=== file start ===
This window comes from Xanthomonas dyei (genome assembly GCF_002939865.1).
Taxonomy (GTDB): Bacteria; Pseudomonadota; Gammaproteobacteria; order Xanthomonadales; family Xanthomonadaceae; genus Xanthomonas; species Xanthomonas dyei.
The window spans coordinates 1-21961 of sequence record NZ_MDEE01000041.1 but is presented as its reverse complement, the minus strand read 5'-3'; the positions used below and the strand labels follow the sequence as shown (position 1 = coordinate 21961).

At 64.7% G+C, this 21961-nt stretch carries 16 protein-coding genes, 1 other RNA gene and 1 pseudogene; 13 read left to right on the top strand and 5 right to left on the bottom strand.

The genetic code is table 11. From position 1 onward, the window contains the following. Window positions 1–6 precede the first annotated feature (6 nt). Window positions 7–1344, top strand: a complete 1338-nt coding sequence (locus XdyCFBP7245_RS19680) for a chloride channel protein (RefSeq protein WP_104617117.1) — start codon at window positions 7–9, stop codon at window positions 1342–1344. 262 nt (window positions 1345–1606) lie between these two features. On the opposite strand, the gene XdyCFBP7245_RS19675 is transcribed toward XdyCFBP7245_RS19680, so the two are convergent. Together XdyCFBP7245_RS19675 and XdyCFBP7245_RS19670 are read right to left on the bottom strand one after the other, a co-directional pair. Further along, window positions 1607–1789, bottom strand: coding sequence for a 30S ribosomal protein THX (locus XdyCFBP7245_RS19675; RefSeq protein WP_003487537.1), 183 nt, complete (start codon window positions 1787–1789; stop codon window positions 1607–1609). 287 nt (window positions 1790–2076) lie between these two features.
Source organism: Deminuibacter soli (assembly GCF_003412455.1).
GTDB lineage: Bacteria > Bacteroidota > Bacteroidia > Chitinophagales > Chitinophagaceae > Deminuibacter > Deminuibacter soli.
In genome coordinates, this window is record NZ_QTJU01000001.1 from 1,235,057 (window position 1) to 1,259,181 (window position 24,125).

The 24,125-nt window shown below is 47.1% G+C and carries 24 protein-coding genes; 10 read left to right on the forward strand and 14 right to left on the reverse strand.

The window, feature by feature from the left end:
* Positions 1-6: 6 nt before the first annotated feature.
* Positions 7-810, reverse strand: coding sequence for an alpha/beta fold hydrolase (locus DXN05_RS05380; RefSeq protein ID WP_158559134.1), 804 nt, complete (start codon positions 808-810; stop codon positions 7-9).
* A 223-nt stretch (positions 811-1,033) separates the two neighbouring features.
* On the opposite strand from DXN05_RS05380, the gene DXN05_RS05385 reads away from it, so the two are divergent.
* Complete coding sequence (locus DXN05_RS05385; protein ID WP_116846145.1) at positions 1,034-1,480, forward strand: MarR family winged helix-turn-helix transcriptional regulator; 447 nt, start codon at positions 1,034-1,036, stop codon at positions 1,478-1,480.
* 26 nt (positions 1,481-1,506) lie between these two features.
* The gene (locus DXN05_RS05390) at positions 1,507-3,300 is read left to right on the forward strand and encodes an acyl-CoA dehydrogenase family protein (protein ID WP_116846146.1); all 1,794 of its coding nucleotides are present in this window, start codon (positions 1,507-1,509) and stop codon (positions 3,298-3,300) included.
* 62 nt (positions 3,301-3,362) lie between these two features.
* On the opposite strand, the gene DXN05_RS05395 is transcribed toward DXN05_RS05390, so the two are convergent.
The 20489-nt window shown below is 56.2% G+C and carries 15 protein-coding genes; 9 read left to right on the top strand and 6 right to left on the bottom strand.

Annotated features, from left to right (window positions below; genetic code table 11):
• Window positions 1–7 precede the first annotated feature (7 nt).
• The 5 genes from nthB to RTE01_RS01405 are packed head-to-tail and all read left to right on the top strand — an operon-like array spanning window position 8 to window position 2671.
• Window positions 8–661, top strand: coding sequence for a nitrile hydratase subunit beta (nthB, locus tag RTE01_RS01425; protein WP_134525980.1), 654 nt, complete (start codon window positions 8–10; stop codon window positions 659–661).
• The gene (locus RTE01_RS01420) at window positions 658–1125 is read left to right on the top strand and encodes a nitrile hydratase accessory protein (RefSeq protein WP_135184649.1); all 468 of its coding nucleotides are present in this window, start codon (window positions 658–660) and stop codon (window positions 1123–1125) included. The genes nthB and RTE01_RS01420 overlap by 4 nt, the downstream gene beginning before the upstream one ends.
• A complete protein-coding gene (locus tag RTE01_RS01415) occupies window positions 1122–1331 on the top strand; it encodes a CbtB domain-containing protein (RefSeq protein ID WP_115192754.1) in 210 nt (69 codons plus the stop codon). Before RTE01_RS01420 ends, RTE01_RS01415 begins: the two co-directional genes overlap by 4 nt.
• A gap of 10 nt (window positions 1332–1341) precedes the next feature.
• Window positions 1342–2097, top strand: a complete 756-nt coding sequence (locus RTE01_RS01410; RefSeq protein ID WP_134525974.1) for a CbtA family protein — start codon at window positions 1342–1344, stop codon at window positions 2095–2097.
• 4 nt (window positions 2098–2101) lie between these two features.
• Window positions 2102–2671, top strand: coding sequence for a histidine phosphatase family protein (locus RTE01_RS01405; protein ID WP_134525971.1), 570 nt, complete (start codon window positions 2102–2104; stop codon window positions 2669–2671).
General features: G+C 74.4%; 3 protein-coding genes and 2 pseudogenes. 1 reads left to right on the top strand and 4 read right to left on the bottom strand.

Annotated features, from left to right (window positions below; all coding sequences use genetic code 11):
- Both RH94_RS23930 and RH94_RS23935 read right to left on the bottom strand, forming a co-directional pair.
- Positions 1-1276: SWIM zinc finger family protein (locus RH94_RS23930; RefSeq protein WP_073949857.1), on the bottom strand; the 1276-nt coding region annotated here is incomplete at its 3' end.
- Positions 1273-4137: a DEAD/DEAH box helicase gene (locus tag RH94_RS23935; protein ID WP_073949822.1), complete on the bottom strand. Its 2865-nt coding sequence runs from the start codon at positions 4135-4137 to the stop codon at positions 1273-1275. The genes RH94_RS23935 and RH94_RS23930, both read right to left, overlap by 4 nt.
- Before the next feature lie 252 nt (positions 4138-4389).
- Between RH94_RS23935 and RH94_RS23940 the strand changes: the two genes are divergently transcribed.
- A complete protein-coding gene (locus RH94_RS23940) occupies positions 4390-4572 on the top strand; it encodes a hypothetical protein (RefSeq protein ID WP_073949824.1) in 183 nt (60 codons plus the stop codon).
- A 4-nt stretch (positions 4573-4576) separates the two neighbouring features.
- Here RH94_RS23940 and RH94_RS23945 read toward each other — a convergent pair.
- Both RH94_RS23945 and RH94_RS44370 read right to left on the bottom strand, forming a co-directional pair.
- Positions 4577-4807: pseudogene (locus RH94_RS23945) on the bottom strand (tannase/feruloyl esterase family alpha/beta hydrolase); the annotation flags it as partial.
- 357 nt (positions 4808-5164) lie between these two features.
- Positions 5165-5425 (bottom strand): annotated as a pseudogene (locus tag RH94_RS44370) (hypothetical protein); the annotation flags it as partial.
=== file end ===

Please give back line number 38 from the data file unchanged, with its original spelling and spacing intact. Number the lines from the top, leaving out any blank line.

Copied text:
- A complete protein-coding gene (locus RH94_RS23940) occupies positions 4390-4572 on the top strand; it encodes a hypothetical protein (RefSeq protein ID WP_073949824.1) in 183 nt (60 codons plus the stop codon).